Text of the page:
After Sept. 11 

Many continue to disagree about the balance between civil liberties and security

Critics argue that since Sept. 11, all levels of government have confiscated and compromised important civil liberties in the name of national security. In rebuttal, supporters of these moves point out that there have been no terrorist attacks in the United States in the last six years. While that debate rages, both the executive director of Arizona's office of the American Civil Liberties Union and a Republican legislator--recently returned from military service in Iraq--agree on one thing: This isn't the first time in American history that civil liberties have been impacted by wartime.

"There's an ebb-and-flow activity in these laws," says Rep. Jonathan Paton, from Tucson's eastside, "and we're seeing that again. Ultimately, we'll go back to life as usual, until the next attack."

Alessandra Soler Meetze of the ACLU isn't sure about that. She says people like herself "are all experiencing pent-up anger and frustration over assaults on the Constitution which have battered the Bill of Rights and side-stepped long-standing precedents."

These civil-liberties issues include some specific to Arizona. One mentioned by Soler Meetze is a "virtual" border fence being implemented near Arivaca, southwest of Tucson.

On a community Web site, a local resident writes of this project: "The tower that now lords over Arivaca ... has high-tech cameras that can read a license plate at 5 miles. That means that Arivaca is now under surveillance 24/7.

"One Border Patrol official stated at an Arivaca community meeting," this statement continues, "that our loss of privacy was a sacrifice we had to make because of Sept. 11."

Soler Meetze observes: "Our technology is outpacing our privacy laws."

Another civil-liberties border issue is raised by Joe Watkins, a local representative of Amnesty International (an organization to which I belong). Watkins expresses concerns about law-enforcement functions along the border being awarded to private contractors.

"The Border Patrol can make certain agreements with nongovernmental organizations (like Amnesty)," Watkins says, "but when those tasks are privatized, how are human rights guaranteed?"

Watkins adds that within the last year, he has heard stories of racial profiling being used against Arab residents of Tucson. Two of these cases concerned harassment by neighbors, while another involved federal law-enforcement officials.

Soler Meetze mentions a provision of the recently adopted state budget to illustrate how civil-liberty issues potentially impact each of us. This measure requires DNA samples be collected from those arrested for certain crimes in Arizona, in order to obtain "identification characteristics." This information is then to be turned over to the Department of Public Safety.

"These people may not be convicted," Soler Meetze says.

Paton, who voted for the budget, takes another perspective.

"I don't see a big difference between fingerprints and DNA," he says. "Both open up identity, and most people say there's nothing wrong with fingerprinting."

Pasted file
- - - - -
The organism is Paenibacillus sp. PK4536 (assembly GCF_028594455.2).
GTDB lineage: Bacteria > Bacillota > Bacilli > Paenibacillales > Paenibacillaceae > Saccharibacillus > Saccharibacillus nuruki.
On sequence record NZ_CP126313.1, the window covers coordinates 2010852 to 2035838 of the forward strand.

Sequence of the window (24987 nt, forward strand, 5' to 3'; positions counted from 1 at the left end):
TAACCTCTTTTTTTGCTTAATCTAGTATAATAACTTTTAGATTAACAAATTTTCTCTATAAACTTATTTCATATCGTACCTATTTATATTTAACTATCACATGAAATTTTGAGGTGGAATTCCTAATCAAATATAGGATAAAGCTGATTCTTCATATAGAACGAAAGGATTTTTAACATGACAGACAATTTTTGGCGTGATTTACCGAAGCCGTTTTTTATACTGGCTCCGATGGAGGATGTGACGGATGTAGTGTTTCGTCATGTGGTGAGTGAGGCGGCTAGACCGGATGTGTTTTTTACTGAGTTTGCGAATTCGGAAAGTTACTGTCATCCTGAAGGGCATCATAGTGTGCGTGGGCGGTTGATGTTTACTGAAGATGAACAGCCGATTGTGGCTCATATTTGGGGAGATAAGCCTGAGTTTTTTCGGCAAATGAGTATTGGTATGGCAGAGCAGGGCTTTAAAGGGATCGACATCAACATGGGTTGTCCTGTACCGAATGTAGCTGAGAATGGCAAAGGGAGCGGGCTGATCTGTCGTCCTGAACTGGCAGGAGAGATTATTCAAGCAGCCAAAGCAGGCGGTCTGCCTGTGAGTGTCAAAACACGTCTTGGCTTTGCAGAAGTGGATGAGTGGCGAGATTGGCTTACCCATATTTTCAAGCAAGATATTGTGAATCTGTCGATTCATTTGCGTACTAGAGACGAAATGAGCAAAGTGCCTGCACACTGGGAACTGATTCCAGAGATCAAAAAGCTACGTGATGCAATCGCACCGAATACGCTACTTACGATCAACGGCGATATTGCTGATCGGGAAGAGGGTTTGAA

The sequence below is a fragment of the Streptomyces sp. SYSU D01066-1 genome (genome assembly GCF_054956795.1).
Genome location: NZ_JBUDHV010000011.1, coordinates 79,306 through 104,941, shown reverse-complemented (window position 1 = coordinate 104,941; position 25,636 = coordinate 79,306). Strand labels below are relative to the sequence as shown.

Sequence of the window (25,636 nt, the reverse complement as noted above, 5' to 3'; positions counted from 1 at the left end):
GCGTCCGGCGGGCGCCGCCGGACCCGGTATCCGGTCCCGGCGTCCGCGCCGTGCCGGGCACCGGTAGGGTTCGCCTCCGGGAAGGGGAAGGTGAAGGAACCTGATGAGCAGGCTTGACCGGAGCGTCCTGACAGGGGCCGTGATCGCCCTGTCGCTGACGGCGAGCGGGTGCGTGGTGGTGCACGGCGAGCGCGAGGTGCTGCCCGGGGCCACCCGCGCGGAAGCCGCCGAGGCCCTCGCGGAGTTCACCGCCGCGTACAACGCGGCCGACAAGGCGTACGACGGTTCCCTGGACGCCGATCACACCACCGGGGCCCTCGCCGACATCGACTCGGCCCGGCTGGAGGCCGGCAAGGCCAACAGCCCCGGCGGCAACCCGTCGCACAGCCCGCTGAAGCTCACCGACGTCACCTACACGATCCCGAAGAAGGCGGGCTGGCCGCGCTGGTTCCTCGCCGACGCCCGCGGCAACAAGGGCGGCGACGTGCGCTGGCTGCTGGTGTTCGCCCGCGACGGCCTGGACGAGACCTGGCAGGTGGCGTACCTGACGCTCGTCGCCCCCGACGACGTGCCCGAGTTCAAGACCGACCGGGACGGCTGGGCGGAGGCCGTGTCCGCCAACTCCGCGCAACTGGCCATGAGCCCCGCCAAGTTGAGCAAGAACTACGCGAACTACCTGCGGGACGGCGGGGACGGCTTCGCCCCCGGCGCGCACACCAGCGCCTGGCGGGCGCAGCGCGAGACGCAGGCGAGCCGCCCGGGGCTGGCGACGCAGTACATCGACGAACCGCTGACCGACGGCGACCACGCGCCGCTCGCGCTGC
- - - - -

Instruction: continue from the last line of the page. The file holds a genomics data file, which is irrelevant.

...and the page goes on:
But Soler Meetze sees the addition of information, like DNA, to a massive governmental databank as a major potential problem. As another example, she cites procedures used with the federal government's "no-fly" list.

"We're representing a nun whose name is on the list," Soler Meetze says of the ACLU, "and there's no way of knowing why."

Paton says he has mixed feelings about the collection of huge amounts of personal data, by both the government and private businesses.

"Our fundamental right as Americans to be left alone is being compromised," he acknowledges, on one hand. But on the other, he adds: "Having a governmental database reduces the need to collect so much data, because it makes the analysis more efficient. It's like Google on steroids.

"We need a balance," Paton continues, "and it's a healthy debate to have."

Paton says that he hears complaints much more frequently about private businesses collecting personal information. Not only can this lead to identity theft, he says, but his constituents "fear they're under the gun by unscrupulous people."

Paton also refers to his work making public the records of Child Protective Services as a civil-liberties issue related to freedom of the press.

"It's an example about how government will be held more accountable," he says, "when they have to open up."

At the national level, Soler Meetze says the ACLU opposes eight of the dozens of components of the USA PATRIOT Act adopted after Sept. 11. "It went too far, too fast," she believes.

The group also objects to the controversial wiretapping program operated by the National Security Agency.

"If it's done in accordance with the law," Paton counters, "it's fine." He refers to a case he heard about in which an Iraqi was apprehended in this country sending information on U.S. soldiers to terrorists in his homeland.

"It shouldn't intrude on an American's everyday life," Paton says about wiretapping, "but if someone is getting calls from a terrorist, it's legitimate. ... If it's reviewed by a court or judge, I don't have a problem with it."

In Soler Meetze's view, opposing measures like the government's wiretapping program can be difficult.

"The hard part is standing up for civil liberties in times like these," she says. "We can balance security and civil liberties, but that's not a priority for (the Bush) administration."

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